“Santa knows. He said he knew I wanted something special, but he didn’t want to spoil the surprise, but he knows what I want.”

I don’t know what Thing 2 wants, but Santa does, and if Santa is real, then, obviously, he’ll come through.

Wish me luck finessing this one.

Rudolph, the other reindeer don’t really love you

Things 1 and 2 watched “Rudolph the Red-Nosed Reindeer” this weekend, and before I say anything else, let me say that “Rudolph” is a classic. It’s become deeply embedded in the culture. When you mention the island of misfit toys, in any context, everyone knows what you’re talking about. It’s like calling a mangy-looking Christmas tree a Charlie Brown Christmas tree or walking into a new situation and realizing, “We’re not in Kansas anymore.”

“Rudolph” is beloved. I watch it every year — there’s even a Sam the Snowman ornament on our tree — but watching it this weekend, I was reminded what a bad lesson it sends to children.

Let’s start with Santa.

Santa should be jolly, but in “Rudolph,” he’s a bully who crushes his employees’ self-esteem. He’s a seagull manager who poops all over everything then flies away and lets someone else clean up the mess.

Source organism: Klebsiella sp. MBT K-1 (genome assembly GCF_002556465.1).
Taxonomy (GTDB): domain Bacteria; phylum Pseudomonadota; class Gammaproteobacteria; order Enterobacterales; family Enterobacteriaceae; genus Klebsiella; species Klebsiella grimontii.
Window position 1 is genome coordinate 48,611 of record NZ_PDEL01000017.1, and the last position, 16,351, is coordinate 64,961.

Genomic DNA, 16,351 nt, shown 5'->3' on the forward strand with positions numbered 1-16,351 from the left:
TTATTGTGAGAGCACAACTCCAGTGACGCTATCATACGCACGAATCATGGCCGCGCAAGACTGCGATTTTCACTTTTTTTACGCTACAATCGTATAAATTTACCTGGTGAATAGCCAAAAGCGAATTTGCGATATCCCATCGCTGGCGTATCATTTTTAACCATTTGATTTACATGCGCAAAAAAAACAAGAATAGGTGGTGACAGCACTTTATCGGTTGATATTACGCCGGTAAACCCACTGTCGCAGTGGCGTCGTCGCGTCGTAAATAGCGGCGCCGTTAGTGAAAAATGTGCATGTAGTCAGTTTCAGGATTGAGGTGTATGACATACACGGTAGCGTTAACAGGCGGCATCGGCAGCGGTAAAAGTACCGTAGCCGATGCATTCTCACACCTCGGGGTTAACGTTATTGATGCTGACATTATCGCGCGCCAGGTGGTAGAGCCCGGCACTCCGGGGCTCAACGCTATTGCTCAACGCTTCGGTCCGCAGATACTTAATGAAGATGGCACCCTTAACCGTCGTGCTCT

For example, when the elves sing, “We Are Santa’s Elves” — a song all about him, mind you — he dismisses it with a vague, “It needs work.” 

When he discovers Rudolph’s glowing nose, he scolds Donner and writes off Rudolph as a potential member of his team, no matter how well he flies. 

“Donner, you should be ashamed of yourself,” Santa says. “What a pity. He had a nice take-off, too.”

Of course, Rudolph’s family isn’t much better.

His father is Donner (which bugs me, because the reindeer’s name is really “Donder”), while his mother is “Mrs. Donner.” She doesn’t have a first name. “Rudolph” was made in the early-1960s. She doesn’t need an actual name. She doesn’t have an identify other than being Donner’s wife and Rudolph’s mother.

Donner is deeply embarrassed by his son’s glowing nose and hides it under a clump of dirt.

Rudolph — who, let’s remember, hasn’t done anything wrong, who simply is different because of some genetic mutation or recessive gene — complains that the false nose is really uncomfortable.

“There are more important things than comfort: self-respect!” his father tells him. “Santa can’t object to you now,” because that’s the most important thing, impressing your dad’s jerk of a boss who thinks you’re a failure because of what you happen to look like.

Then, one foggy Christmas eve, Santa decides to cancel Christmas.

Santa isn’t much of a doer. He’s not a problem-solver. Rather than scramble to find a work-around, he cavalierly decides to crush the spirits of millions of children — until he’s distracted by Rudolph’s glowing nose.

Santa has an epiphany. He asks Rudolph with his nose so bright to guide his sleigh, and Rudolph, being a good reindeer but also a reindeer with low self-esteem, agrees.

Only now do the other reindeer love him and shout out his name with glee, but, Rudolph, remember this:

They don’t really love you. They love that you can help them.